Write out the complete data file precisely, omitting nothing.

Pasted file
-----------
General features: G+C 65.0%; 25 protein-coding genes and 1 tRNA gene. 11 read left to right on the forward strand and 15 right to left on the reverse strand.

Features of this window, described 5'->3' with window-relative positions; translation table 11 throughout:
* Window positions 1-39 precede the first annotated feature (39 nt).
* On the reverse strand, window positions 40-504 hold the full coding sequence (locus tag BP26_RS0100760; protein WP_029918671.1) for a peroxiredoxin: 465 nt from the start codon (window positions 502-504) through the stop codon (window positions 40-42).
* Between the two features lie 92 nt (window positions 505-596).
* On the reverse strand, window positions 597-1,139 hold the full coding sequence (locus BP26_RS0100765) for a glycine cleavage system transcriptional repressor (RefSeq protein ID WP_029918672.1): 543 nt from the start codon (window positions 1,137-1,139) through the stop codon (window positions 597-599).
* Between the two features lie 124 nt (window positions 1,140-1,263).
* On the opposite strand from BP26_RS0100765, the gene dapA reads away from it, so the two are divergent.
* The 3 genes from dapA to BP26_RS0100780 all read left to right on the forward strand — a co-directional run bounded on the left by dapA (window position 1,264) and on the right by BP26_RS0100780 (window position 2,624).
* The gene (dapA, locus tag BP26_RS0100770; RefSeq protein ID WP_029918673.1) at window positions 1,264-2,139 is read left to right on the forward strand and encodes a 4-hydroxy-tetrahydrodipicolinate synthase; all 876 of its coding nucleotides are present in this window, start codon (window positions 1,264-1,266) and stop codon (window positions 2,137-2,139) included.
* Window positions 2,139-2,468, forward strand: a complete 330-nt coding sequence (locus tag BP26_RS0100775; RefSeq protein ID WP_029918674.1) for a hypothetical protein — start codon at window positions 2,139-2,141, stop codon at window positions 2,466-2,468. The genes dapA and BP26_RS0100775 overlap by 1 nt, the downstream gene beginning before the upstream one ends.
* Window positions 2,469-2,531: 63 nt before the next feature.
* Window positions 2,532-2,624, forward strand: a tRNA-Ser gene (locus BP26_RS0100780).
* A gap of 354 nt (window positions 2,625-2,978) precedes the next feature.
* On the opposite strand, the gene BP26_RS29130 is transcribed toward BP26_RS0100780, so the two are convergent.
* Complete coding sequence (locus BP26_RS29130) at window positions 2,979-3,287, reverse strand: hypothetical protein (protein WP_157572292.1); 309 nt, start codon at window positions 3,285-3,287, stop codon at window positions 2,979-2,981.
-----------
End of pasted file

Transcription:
General features: G+C 65.0%; 25 protein-coding genes and 1 tRNA gene. 11 read left to right on the forward strand and 15 right to left on the reverse strand.

Features of this window, described 5'->3' with window-relative positions; translation table 11 throughout:
* Window positions 1-39 precede the first annotated feature (39 nt).
* On the reverse strand, window positions 40-504 hold the full coding sequence (locus tag BP26_RS0100760; protein WP_029918671.1) for a peroxiredoxin: 465 nt from the start codon (window positions 502-504) through the stop codon (window positions 40-42).
* Between the two features lie 92 nt (window positions 505-596).
* On the reverse strand, window positions 597-1,139 hold the full coding sequence (locus BP26_RS0100765) for a glycine cleavage system transcriptional repressor (RefSeq protein ID WP_029918672.1): 543 nt from the start codon (window positions 1,137-1,139) through the stop codon (window positions 597-599).
* Between the two features lie 124 nt (window positions 1,140-1,263).
* On the opposite strand from BP26_RS0100765, the gene dapA reads away from it, so the two are divergent.
* The 3 genes from dapA to BP26_RS0100780 all read left to right on the forward strand — a co-directional run bounded on the left by dapA (window position 1,264) and on the right by BP26_RS0100780 (window position 2,624).
* The gene (dapA, locus tag BP26_RS0100770; RefSeq protein ID WP_029918673.1) at window positions 1,264-2,139 is read left to right on the forward strand and encodes a 4-hydroxy-tetrahydrodipicolinate synthase; all 876 of its coding nucleotides are present in this window, start codon (window positions 1,264-1,266) and stop codon (window positions 2,137-2,139) included.
* Window positions 2,139-2,468, forward strand: a complete 330-nt coding sequence (locus tag BP26_RS0100775; RefSeq protein ID WP_029918674.1) for a hypothetical protein — start codon at window positions 2,139-2,141, stop codon at window positions 2,466-2,468. The genes dapA and BP26_RS0100775 overlap by 1 nt, the downstream gene beginning before the upstream one ends.
* Window positions 2,469-2,531: 63 nt before the next feature.
* Window positions 2,532-2,624, forward strand: a tRNA-Ser gene (locus BP26_RS0100780).
* A gap of 354 nt (window positions 2,625-2,978) precedes the next feature.
* On the opposite strand, the gene BP26_RS29130 is transcribed toward BP26_RS0100780, so the two are convergent.
* Complete coding sequence (locus BP26_RS29130) at window positions 2,979-3,287, reverse strand: hypothetical protein (protein WP_157572292.1); 309 nt, start codon at window positions 3,285-3,287, stop codon at window positions 2,979-2,981.